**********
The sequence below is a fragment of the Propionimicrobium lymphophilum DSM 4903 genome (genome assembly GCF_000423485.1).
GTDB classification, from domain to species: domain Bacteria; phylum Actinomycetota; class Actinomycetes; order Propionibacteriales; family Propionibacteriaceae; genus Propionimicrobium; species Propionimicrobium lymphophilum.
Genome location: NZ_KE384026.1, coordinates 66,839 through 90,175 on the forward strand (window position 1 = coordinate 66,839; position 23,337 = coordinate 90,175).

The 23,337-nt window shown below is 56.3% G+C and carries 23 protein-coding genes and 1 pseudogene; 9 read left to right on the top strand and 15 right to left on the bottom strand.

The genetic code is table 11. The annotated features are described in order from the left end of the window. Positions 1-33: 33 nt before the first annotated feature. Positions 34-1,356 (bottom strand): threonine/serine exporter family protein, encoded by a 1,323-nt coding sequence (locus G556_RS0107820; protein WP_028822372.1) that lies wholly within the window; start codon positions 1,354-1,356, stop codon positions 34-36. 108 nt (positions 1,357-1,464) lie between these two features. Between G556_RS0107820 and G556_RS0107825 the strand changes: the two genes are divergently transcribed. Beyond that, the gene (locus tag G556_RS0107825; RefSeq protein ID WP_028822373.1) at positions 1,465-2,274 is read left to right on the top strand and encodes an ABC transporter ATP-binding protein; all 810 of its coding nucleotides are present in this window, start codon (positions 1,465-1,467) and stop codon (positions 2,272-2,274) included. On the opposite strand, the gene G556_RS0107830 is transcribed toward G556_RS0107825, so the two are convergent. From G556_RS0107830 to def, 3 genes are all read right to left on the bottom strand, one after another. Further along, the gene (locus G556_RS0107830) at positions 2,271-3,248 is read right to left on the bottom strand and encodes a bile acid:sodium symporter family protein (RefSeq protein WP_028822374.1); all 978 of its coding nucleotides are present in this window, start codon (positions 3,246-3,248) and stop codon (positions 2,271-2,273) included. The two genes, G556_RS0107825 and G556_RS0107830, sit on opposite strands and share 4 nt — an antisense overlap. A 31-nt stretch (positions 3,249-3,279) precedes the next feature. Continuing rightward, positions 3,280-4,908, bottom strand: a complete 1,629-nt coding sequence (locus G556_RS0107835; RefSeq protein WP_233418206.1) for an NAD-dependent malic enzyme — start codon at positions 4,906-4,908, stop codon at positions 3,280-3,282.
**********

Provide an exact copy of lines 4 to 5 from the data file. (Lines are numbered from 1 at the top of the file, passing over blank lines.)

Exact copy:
The 23,337-nt window shown below is 56.3% G+C and carries 23 protein-coding genes and 1 pseudogene; 9 read left to right on the top strand and 15 right to left on the bottom strand.

The genetic code is table 11. The annotated features are described in order from the left end of the window. Positions 1-33: 33 nt before the first annotated feature. Positions 34-1,356 (bottom strand): threonine/serine exporter family protein, encoded by a 1,323-nt coding sequence (locus G556_RS0107820; protein WP_028822372.1) that lies wholly within the window; start codon positions 1,354-1,356, stop codon positions 34-36. 108 nt (positions 1,357-1,464) lie between these two features. Between G556_RS0107820 and G556_RS0107825 the strand changes: the two genes are divergently transcribed. Beyond that, the gene (locus tag G556_RS0107825; RefSeq protein ID WP_028822373.1) at positions 1,465-2,274 is read left to right on the top strand and encodes an ABC transporter ATP-binding protein; all 810 of its coding nucleotides are present in this window, start codon (positions 1,465-1,467) and stop codon (positions 2,272-2,274) included. On the opposite strand, the gene G556_RS0107830 is transcribed toward G556_RS0107825, so the two are convergent. From G556_RS0107830 to def, 3 genes are all read right to left on the bottom strand, one after another. Further along, the gene (locus G556_RS0107830) at positions 2,271-3,248 is read right to left on the bottom strand and encodes a bile acid:sodium symporter family protein (RefSeq protein WP_028822374.1); all 978 of its coding nucleotides are present in this window, start codon (positions 3,246-3,248) and stop codon (positions 2,271-2,273) included. The two genes, G556_RS0107825 and G556_RS0107830, sit on opposite strands and share 4 nt — an antisense overlap. A 31-nt stretch (positions 3,249-3,279) precedes the next feature. Continuing rightward, positions 3,280-4,908, bottom strand: a complete 1,629-nt coding sequence (locus G556_RS0107835; RefSeq protein WP_233418206.1) for an NAD-dependent malic enzyme — start codon at positions 4,906-4,908, stop codon at positions 3,280-3,282.